Did you know Raymond DeWalt was credited with the invention of the radial arm saw in 1922 and later acquired the patent in 1925? 50 years after the radial arm saw was invented, the power miter saw was introduced in 1970s. The radial arm saw, nonetheless, was used as the primary tool to cut stock to length during those 50 years and is still in use today; it could also be configured to make cuts for half lap, dado, and rabbet joints with a dado blade. Finally, some radial saws were able to be turned parallel to the back fence to make rip cuts. As the years passed, improvements were made to the radial arm saw, which resulted in a versatile cutting machine that can tilt on all axis except vertical.
In this post, we’ll share a brief history of the radial arm saw, and the benefits of installing an electronic brake onto the machine.
The invention and history of the radial arm saw
The most successfully sold version of the radial arm is the Wonder Worker; DeWalt’s originally patented design. It was a circular saw driven by an electric motor held in a yoke that slid along a horizontal arm positioned above a horizontal table-surface.
Prior to the radial arm saw, tools like the table saw or the hand saw were used for cross cutting timber. The table saw cut through stock effectively, but it was awkward and dangerous to push wood through the blade. The introduction of the radial arm saw allowed for the stock to remain stationary on the horizontal surface, which increased safety and ease of use for operators, and the blade to be pulled through the wood during cross cutting.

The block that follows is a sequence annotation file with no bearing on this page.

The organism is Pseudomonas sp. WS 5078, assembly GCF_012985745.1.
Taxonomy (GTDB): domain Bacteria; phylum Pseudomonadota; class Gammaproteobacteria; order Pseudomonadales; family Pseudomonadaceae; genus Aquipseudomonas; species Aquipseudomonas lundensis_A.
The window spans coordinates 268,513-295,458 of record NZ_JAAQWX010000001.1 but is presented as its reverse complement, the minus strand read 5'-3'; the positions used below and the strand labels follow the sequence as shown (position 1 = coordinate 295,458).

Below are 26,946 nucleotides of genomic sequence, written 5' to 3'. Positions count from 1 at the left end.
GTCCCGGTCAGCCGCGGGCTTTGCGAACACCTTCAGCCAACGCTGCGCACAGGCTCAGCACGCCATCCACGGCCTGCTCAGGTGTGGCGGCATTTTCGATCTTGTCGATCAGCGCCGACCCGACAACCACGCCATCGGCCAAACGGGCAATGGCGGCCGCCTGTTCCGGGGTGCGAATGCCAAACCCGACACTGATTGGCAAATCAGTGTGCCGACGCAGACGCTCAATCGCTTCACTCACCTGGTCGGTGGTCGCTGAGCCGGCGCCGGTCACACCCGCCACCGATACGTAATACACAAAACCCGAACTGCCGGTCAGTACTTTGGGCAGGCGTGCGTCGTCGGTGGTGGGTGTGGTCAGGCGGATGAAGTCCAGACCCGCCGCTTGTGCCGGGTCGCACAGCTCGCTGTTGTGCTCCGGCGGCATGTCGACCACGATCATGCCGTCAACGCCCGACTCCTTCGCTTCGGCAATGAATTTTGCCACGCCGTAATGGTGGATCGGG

In the 1970s the power miter saw was introduced to stock cutting. It allowed for easier cross cutting and miter cuts. The miter saw was not able to complete rip cuts like the radial arm saw. Although the miter slowly replaced the radial arm saw for a certain subset of cuts, the radial arm saw is more precise and offers a larger variety of cut options to the operator.
Fast forward to the radial arm saw now, and you’ll find it in a lot of shops being used for a variety of cuts. It is a common replacement to the table saw, and it’s used more out of the woodworker’s preference than superiority to any other tools.
The benefits of electronic brakes on your radial arm saw
At Ambi-Tech, we believe that DC braking systems are the best for most AC induction motor braking applications. The DC injection brake is quieter than your average friction brake. It allows operators the ability to stop machines quickly to avoid safety hazards and impending damage to the equipment and materials. Friction brakes wear out over time and require ongoing maintenance. Electronic motor brakes require little to no maintenance.. Finally, DC injection braking does not require a method of actuation like friction braking systems.
After 50 years of providing maximum motor stopping power for hundreds of applications including woodworking and metal cutting machinery. Ambi-Tech knows what it takes to brake machines effectively. If you’re looking for an electronic brake application for your radial arm saw, consider DC injection braking. Get a quote today!